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Ethanol market participants at odds over Chinese import viability

Bangkok — There was considerable debate about the role of China as a potential export market for ethanol in the long run during the FO Licht Sugar & Ethanol conference held in Bangkok, Thailand Thursday, as speakers took opposite sides over the matter.

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China has garnered significant market interest of late, as the country's ethanol imports had reached an all-time high in 2015 at 686,907 cu m.

Nearly 70% of that volume was the denatured fuel-grade variant, which is predominantly used for gasoline blending.

While latest figures showed January imports shrinking by nearly three quarters from the previous month's high to 46,993 cu m, the figure is expected to rebound in the coming months as more cargoes make their way into the region.



Michael Dwyer, chief economist at the US Grains Council, projected that China could consume 4 billion gallons (11.95 million mt) of ethanol in 2022, assuming a nationwide E10 blending ratio. This compares to the estimated 600 million gallons (1.79 million mt) used in 2012.

While Dwyer acknowledged that future growth in the Chinese import market remained uncertain, he added that the regional powerhouse, along with other Asian economies such as India and South Korea, continued to show great potential for fuel-grade ethanol use.

A low penetration rate, high growth in gasoline consumption, as well as looming concerns over air pollution all pointed towards greater use of gasohol in the future.

Dwyer pointed that US ethanol was currently the most competitively priced product, with a FOB price that is some 25% lower than its closest rival Brazil.

Such imports could help to bridge the gap while domestic production catches up with demand, he added, referring to the current situation in the Philippines while pointing out that the US had itself bought huge volumes from Brazil when the Renewable Fuel Standard was still in its infancy during the late-2000s.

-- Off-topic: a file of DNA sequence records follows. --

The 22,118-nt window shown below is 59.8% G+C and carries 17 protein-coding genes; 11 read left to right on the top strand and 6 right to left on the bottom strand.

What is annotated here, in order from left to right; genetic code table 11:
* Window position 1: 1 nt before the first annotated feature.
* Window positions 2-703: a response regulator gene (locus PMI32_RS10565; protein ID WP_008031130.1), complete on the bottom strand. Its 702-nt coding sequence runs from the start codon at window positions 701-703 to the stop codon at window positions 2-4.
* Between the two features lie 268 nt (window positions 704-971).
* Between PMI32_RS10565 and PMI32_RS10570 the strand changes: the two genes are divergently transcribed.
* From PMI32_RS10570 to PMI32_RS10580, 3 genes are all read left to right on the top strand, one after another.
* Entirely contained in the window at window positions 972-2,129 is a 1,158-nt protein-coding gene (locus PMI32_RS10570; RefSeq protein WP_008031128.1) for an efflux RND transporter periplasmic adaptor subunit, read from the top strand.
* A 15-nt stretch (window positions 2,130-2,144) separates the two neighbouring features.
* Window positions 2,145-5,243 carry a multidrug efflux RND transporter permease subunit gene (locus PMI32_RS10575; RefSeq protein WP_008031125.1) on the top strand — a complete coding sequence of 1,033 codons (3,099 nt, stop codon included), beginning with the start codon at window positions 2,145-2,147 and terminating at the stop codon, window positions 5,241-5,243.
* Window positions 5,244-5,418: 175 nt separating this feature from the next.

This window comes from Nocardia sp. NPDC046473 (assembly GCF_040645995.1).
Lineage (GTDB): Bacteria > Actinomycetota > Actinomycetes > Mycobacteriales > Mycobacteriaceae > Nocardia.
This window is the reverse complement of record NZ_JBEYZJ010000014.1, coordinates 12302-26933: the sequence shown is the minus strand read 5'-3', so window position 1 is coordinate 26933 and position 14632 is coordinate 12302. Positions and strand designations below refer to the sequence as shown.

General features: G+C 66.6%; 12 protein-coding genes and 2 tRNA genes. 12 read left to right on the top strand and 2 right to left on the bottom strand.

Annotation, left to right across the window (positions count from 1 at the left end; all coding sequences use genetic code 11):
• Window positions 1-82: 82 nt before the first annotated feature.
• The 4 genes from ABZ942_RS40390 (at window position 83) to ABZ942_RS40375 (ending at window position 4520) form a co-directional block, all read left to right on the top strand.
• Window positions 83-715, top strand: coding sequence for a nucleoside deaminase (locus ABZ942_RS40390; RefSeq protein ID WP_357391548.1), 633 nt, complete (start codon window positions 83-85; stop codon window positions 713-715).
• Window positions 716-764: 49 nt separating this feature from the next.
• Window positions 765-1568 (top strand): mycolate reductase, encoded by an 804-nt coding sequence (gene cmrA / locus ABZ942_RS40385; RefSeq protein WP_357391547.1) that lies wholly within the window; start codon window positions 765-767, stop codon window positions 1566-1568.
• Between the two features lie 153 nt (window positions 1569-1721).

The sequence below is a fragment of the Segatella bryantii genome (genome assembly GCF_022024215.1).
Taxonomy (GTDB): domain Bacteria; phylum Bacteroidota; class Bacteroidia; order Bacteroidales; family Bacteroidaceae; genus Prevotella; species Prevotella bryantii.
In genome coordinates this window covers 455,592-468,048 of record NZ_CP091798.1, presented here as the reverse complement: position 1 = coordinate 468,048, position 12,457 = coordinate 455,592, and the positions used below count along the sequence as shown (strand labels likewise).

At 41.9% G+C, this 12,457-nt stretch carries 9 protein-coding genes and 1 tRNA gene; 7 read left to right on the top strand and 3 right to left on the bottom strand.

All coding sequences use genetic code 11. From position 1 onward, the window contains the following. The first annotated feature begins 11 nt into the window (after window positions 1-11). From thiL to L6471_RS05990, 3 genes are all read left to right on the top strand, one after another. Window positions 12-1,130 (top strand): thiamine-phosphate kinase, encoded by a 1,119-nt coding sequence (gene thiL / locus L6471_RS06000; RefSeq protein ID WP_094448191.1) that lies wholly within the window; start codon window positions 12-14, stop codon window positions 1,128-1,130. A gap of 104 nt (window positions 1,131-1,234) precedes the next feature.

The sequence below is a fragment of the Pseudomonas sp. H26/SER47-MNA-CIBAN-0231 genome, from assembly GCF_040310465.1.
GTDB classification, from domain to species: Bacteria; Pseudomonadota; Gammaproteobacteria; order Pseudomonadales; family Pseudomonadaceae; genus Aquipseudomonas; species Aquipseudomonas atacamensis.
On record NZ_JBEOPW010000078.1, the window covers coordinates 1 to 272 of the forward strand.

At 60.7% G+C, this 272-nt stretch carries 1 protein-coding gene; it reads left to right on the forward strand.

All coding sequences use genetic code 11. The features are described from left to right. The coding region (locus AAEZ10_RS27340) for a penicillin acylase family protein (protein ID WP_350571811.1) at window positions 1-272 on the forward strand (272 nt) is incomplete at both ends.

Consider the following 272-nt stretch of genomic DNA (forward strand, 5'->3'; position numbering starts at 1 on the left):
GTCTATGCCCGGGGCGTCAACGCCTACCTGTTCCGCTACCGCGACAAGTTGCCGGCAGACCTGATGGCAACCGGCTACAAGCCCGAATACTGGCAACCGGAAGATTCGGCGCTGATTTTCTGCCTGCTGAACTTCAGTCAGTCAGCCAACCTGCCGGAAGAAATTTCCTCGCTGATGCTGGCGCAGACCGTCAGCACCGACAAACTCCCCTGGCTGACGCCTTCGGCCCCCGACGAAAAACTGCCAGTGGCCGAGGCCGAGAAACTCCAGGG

"Unwavering commitment is required," Dwyer commented on the ethanol blending mandates being progressively introduced in several Asian countries, adding that enforcement goals are needed to make these mandates more than just aspirations. "[The US Grains Council] is prepared to provide advice to help implement these mandates and boost domestic production."

Meanwhile, Guo Shunjie, head of ethanol trading at Chinese food conglomerate COFCO downplayed the impact of China, as it sought to provide a "real understanding" of the future prospects in the import market.

Total demand for fuel-grade ethanol in China currently stood at 2.5 million mt, projected Guo, as E10 gasohol constituted a quarter of total gasoline demand at 100 million mt.

He expected the market to grow at just 4% this year due to the economic slowdown.

Guo stated that his company was itself the top importer last year with around 25% share, while Chinese oil giant Sinopec was a close second at 22%.

Smaller private industry players accounted for the remainder.

He added that imports only accounted for 15% of COFCO's ethanol sales last year.

While reducing dependence on fossil fuels and combating air pollution had prompted China's push towards E10 gasohol, Guo said the overriding reason was to destock corn inventories, which has reached the highest-ever level at over 180 million mt.

Most of the inventory stocks are aged and therefore can only be used for non-food applications, such as ethanol production.

Guo maintained it was "unlawful" for importers to sell undenatured ethanol even if they had imported such cargoes legally. "Without been given mandated provincial markets of their own, importers had 'stolen' the markets from the official licensees," Guo asserted.

COFCO currently has a state-sanctioned monopoly of fuel-grade ethanol sales in three provinces and can compete in another three.

Guo projected that importers' margins will fall from around Yuan 300/mt in 2015 to zero this year due to a closed import arbitrage.

He also called for stronger measures to control imports, as it would run counter to the government's aim to reduce corn stockpiles.

--Toh Wei Zheng, wei_zheng.toh@platts.com
--Edited by Irene Tang, irene.tang@platts.com